In vivo validation of novel compounds for treating diabetic kidney disease
Hassan Al-Ali   (Miami, FL)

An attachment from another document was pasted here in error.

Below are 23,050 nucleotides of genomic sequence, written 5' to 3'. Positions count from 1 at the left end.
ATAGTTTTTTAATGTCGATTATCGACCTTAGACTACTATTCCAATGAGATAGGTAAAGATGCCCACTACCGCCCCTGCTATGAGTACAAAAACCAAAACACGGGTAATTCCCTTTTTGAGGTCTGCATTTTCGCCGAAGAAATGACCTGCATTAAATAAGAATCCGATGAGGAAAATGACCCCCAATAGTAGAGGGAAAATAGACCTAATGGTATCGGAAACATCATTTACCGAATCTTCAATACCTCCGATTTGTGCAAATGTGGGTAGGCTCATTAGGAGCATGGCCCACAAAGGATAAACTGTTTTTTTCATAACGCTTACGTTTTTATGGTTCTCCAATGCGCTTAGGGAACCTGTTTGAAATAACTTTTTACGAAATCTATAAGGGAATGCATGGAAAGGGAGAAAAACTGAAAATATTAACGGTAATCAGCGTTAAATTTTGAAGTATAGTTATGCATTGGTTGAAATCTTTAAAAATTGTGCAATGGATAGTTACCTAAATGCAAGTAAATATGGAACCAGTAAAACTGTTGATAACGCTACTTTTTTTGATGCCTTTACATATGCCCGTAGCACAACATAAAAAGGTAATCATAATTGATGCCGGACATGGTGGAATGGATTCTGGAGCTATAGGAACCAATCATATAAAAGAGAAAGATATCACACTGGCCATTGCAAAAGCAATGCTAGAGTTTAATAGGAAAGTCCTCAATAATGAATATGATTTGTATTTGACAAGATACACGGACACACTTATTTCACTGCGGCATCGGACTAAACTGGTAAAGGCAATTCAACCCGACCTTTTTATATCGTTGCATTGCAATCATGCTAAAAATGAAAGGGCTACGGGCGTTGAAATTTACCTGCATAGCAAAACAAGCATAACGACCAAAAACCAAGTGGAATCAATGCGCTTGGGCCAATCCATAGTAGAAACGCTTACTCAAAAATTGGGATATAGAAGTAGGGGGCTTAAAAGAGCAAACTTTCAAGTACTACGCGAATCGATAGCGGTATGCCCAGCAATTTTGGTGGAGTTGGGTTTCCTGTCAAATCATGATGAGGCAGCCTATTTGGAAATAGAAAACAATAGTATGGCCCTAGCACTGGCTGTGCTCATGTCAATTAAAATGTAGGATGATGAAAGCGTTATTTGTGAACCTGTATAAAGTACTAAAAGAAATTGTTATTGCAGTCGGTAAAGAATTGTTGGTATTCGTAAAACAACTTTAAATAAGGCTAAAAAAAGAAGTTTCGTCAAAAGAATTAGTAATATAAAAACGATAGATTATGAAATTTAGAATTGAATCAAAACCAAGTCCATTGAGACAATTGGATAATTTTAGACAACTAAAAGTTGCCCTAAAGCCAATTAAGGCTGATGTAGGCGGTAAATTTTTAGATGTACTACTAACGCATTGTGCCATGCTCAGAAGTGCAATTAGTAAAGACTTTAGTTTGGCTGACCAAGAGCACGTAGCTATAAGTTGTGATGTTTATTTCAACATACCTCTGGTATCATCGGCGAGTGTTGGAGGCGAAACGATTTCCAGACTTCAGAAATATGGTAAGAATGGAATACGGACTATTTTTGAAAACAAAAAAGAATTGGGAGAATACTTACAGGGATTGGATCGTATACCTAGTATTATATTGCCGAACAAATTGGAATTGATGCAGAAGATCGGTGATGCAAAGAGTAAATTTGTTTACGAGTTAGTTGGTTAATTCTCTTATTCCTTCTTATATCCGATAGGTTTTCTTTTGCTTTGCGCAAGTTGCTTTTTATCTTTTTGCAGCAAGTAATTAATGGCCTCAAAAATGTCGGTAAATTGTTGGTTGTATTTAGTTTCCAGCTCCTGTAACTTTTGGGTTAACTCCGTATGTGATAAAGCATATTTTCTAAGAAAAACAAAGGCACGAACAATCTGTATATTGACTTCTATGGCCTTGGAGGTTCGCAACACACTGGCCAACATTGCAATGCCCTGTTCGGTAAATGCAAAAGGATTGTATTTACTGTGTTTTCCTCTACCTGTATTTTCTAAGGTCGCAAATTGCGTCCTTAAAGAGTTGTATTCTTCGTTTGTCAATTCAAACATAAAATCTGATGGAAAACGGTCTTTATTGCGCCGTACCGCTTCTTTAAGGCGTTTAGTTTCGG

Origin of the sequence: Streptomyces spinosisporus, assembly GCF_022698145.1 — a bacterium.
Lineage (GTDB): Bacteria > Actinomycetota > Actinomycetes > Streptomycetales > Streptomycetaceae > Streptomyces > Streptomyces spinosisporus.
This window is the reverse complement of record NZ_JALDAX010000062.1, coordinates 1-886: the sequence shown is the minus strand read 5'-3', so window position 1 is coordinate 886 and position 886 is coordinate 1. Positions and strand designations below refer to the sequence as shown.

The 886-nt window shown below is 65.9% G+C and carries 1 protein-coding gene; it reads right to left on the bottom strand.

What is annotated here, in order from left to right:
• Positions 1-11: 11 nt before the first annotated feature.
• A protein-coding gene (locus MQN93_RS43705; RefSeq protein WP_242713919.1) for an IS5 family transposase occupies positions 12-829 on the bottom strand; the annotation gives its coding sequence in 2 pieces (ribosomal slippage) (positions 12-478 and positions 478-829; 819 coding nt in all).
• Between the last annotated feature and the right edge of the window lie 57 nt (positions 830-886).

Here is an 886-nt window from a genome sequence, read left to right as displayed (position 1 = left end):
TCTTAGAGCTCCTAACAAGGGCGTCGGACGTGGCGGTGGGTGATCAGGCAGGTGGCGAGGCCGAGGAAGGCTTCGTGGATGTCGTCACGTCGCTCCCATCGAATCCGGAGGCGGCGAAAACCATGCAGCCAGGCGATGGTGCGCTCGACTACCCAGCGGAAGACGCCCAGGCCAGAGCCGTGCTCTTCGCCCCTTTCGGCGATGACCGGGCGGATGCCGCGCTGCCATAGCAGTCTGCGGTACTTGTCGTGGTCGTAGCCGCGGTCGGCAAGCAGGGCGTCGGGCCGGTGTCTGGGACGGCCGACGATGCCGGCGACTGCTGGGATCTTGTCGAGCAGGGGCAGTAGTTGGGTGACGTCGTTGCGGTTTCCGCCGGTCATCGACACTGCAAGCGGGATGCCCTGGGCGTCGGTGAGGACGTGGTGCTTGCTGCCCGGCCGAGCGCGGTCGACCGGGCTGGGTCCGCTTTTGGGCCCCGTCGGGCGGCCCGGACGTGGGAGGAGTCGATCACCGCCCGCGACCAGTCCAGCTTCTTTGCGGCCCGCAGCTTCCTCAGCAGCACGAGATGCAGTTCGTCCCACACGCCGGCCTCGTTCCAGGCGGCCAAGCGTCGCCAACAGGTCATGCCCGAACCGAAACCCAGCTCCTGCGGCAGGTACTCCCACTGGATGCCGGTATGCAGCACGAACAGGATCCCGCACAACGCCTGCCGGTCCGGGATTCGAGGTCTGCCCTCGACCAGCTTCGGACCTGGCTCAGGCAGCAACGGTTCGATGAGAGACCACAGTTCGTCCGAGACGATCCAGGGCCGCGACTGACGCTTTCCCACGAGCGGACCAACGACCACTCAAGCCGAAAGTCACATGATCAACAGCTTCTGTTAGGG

Diabetic Kidney Disease (DKD) is the major cause of kidney failure in the US and one of the fastest growing epidemics worldwide. DKD-related healthcare expenditures are extraordinarily high, exceeding $25 billion in 2011 for the Medicare population alone. There are no FDA approved treatments for DKD, and its prevalence continues to rise despite increased use of glucose- and blood pressure-lowering medications. Loss of specialized kidney cells, called podocytes, underlies the development and progression of DKD. The main challenge for discovering effective therapies has been the lack of understanding of the mechanisms that cause podocyte loss, as well as the lack of screening systems that capture the complex pathophysiology of DKD. Our group has shown that podocytes of DKD patients accumulate lipids in the form of lipid droplets (LDs), which in turn render them susceptible to injury and cell death under diabetic conditions. Furthermore, we demonstrated that decreasing LD accumulation in podocytes prevents renal disease in a mouse model of DKD. Conversely, we showed that increasing LD accumulation in podocytes accelerates development and progression of DKD. We developed a robust phenotypic assay utilizing immortalized human podocytes and utilized it to identify compounds that reduce LD accumulation. We screened > 45 million unique molecules and identified a novel class of compounds that block LD accumulation in podocytes, thereby protecting them from lipotoxicity and cell death. These hits were validated by resynthesis and re-testing in a clinically relevant assay utilizing sera from patients with DKD. We performed synthetic chemistry and cheminformatic analysis and generated compounds appropriate for animal testing. We will test these compounds an in vivo model of DKD. This program will ultimately advance our molecular understanding of podocyte pathology in DKD, identify novel therapeutic targets, and generate probe/lead compounds for investigating and validating those targets in vivo.